Syria after scoring the equalizing goal in World Cup qualifying.

A historic sporting moment and an emotional call can make for great viewing, even in a foreign language. The Syrian national soccer team provided the latest example of that Tuesday, with Omar al-Soma returning to the team for the first team in five years and scoring the critical equalizing goal in the final minute of stoppage time against Iran.

That gave Syria a 2-2 draw, and allowed them to keep their 2018 World Cup qualification hopes alive, advancing them to a home-and-home playoff with Australia for the right to play CONCACAF’s fourth-place team for a World Cup berth. And it also led to this incredible call, with the commentator eventually breaking down in tears:

The emotion translates well even without language, but there’s a version of part of this call with some subtitles over at The New Zealand Herald. It starts with him asking “Have we thrown away the dream ourselves?” then goes on to “Come on, boys! Come on! Come on!”, then “The second goal, the second! Pass! The second! GOAAALLLLLL! Allah!” Later, as he’s breaking down in tears, he cries “The second goal! The second goal for our national team! Who scored it? Who scored? Somah! It had to be Somah! It had to be Somah! The equalizing goal! Pardon me! I’ve lost it! No one can stop them!”

That’s an incredible call, and a great moment for the Syrian team. They’ve never previously qualified for the World Cup, with their best result before this year being a final-round loss to Iraq in 1986. So this is historic for them, and a huge moment. It’s also something bringing a welcome distraction to some in a war-torn country, as the Associated Press story from Amir Vahdat illustrates:

Players, with “Syria” rather than names emblazoned across the back of their red jerseys, sank to their knees on the turf in Tehran. From the bench, members of the team’s staff with flags streamed onto the field.

Back home, the pursuit of a place at the World Cup in Russia has provided a flicker of joy in parts of a country divided by six years of war. Big screens were erected in public squares in the Syrian capital of Damascus for public screenings and fans also packed into coffee shops and sports halls to watch the broadcast from Iran.

Thousands of dancing fans filtered onto the streets of Damascus chanting “Syria” and waving the country’s flags, bringing traffic to a complete halt in the city center.

“This is the happiest day of my life,” said Bashir Rahal, a 26-year old, who was watching the game in a Damascus hotel, with the country’s flag on a table in front of him.

However, a soccer result isn’t going to cure everything or bring opposite sides together, and Steve Fainaru’s ESPN story from May on the national team’s close ties to dictator Bashir al-Assad and its role in some of his campaigns of oppression illustrates that even success for the national team isn’t going to be applauded by all Syrians. Some key lines there:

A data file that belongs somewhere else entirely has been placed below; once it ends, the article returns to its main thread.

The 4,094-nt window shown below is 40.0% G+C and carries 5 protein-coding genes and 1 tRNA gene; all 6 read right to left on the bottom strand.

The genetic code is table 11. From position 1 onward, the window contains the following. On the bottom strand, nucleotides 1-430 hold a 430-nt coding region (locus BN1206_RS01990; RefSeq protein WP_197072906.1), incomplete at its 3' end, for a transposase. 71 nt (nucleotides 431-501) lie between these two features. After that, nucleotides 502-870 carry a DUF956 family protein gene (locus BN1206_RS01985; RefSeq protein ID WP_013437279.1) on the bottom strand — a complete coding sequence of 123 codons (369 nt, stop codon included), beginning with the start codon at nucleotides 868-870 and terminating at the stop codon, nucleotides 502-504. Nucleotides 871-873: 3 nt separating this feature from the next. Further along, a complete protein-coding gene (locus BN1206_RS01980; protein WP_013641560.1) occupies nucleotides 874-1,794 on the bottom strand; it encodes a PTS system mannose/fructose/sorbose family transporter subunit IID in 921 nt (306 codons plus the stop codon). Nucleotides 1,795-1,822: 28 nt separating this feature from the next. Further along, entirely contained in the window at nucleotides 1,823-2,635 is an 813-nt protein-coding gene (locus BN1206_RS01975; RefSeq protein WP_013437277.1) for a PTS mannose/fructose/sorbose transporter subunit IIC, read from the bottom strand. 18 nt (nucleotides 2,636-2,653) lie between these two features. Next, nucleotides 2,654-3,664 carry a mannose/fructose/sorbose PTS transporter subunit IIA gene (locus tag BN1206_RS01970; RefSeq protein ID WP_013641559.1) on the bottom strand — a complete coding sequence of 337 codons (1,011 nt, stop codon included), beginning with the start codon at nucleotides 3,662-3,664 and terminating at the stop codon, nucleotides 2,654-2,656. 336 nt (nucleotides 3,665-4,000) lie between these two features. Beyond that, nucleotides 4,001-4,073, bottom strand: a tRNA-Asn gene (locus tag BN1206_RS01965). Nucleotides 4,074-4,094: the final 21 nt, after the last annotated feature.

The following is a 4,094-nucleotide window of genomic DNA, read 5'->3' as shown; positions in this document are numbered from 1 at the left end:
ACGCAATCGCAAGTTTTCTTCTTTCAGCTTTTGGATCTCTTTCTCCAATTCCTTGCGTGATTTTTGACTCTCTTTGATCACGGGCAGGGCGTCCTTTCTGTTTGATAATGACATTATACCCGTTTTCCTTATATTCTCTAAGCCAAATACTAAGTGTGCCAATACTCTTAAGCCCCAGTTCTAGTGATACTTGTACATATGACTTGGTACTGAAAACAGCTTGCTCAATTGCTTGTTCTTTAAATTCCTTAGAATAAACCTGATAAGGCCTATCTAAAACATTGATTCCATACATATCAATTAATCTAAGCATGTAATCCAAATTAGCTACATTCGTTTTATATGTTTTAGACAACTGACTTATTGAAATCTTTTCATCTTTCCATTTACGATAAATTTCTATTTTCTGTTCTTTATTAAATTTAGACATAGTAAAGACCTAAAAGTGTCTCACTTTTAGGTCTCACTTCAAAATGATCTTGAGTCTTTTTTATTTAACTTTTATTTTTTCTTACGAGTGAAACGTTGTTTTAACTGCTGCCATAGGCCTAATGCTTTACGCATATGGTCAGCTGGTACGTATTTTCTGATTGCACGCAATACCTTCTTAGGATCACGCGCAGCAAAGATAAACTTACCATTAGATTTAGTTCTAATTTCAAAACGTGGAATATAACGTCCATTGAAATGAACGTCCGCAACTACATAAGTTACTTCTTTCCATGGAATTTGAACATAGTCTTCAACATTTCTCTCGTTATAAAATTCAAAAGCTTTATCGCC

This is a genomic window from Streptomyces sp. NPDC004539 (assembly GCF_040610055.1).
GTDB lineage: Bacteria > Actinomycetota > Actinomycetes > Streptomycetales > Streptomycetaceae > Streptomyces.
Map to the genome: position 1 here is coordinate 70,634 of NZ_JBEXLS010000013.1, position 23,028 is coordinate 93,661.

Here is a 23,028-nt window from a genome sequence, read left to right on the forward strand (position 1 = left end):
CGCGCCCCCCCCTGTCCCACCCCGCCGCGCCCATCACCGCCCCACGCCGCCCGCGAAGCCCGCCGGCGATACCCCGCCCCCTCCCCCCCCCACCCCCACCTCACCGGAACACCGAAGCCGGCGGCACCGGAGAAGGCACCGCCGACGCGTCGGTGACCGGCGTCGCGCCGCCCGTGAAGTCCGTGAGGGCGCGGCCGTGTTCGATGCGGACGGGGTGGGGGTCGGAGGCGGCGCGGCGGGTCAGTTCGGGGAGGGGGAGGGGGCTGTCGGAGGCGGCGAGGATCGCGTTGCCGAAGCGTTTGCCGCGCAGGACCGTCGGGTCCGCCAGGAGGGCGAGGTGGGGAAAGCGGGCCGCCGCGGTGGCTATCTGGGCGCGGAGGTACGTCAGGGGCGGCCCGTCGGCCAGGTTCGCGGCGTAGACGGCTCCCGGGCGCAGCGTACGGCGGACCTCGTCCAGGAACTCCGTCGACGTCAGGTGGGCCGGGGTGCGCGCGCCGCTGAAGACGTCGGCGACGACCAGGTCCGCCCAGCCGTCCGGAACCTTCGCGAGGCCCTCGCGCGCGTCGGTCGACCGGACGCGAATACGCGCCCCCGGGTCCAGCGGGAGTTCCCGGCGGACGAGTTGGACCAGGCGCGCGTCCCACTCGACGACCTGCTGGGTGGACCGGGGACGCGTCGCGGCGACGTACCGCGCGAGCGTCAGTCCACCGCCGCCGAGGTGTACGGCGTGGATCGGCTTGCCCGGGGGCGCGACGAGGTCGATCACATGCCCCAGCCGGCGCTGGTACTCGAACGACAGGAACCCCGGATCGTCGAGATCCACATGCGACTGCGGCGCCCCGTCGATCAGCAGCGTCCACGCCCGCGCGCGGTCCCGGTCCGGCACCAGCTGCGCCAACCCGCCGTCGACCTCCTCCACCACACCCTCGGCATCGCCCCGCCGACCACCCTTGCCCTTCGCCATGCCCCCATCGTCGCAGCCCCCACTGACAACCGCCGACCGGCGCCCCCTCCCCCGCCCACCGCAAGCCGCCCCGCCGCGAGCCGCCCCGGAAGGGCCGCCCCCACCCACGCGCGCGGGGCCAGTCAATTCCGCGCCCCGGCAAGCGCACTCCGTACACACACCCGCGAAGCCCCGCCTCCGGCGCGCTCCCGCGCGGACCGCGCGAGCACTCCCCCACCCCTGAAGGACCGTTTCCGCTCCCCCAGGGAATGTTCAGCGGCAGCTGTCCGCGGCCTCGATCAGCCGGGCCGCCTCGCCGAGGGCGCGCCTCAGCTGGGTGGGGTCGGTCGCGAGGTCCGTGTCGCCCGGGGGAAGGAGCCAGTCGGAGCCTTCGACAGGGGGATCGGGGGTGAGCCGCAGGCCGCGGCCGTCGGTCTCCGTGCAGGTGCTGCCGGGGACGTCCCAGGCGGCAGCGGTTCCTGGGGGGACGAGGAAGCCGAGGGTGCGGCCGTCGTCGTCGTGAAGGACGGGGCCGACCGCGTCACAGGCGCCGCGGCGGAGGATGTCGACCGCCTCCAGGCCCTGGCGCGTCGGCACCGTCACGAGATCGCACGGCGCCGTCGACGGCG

Syria’s improbable World Cup bid has pitted player against player, coach against coach — divisions that mirror the conflict that is remaking much of the world. During six years of civil war, at least 470,000 Syrians have died, and life expectancy in the country has dropped from 70 years to 55. Representing a nation with more than 12 million displaced people — roughly half the population — the national soccer team is yet another battleground between the followers and opponents of Bashar al-Assad.

The Syrian government contends that soccer is the one place where Syrians of all sides can come together in peace. Soccer is “a dream that brings people together. It gives people a smile and helps them forget the smell of destruction and death,” says Bashar Mohammad, the Syrian national team’s spokesman.

In reality, the Assad regime — backed by FIFA’s tacit support — has woven soccer into its grisly campaign of state-sponsored oppression, a seven-month investigation by Outside the Lines and ESPN The Magazine shows.

The Syrian government has shot, bombed or tortured to death at least 38 players from the top two divisions of the Syrian professional leagues and dozens more from lower divisions, according to information compiled by Anas Ammo, a former sports writer from Aleppo who tracks human rights abuses involving Syrian athletes. At least 13 players are missing. Although opposition forces have killed soccer players on a smaller scale — Ammo attributes four such deaths to ISIS — the Syrian Network for Human Rights concluded that the Assad government has “used athletes and sporting activities to support … its brutal oppressive practices.”

Soccer stadiums have been used as military bases to launch attacks on civilians. From the beginning of the war, according to players, teams were essentially forced to march in support of Assad, sometimes carrying banners and wearing T-shirts with the president’s image. “Assad was keen to show people that athletes and artists were strongly supporting him because those are the people with the most influence in the street,” Ammo says. “The marches were obligatory.”

So, yeah, the world shouldn’t necessarily be jumping for joy about this result. But it’s still a historic one, and one that will bring joy to at least some Syrians. And the emotions shown in this call definitely show how much sports can matter.

[New Zealand Herald]

 

 

About Andrew Bucholtz

Andrew Bucholtz is a staff writer for Awful Announcing.

  • inku palios

    So who does Syria play in the playoff round?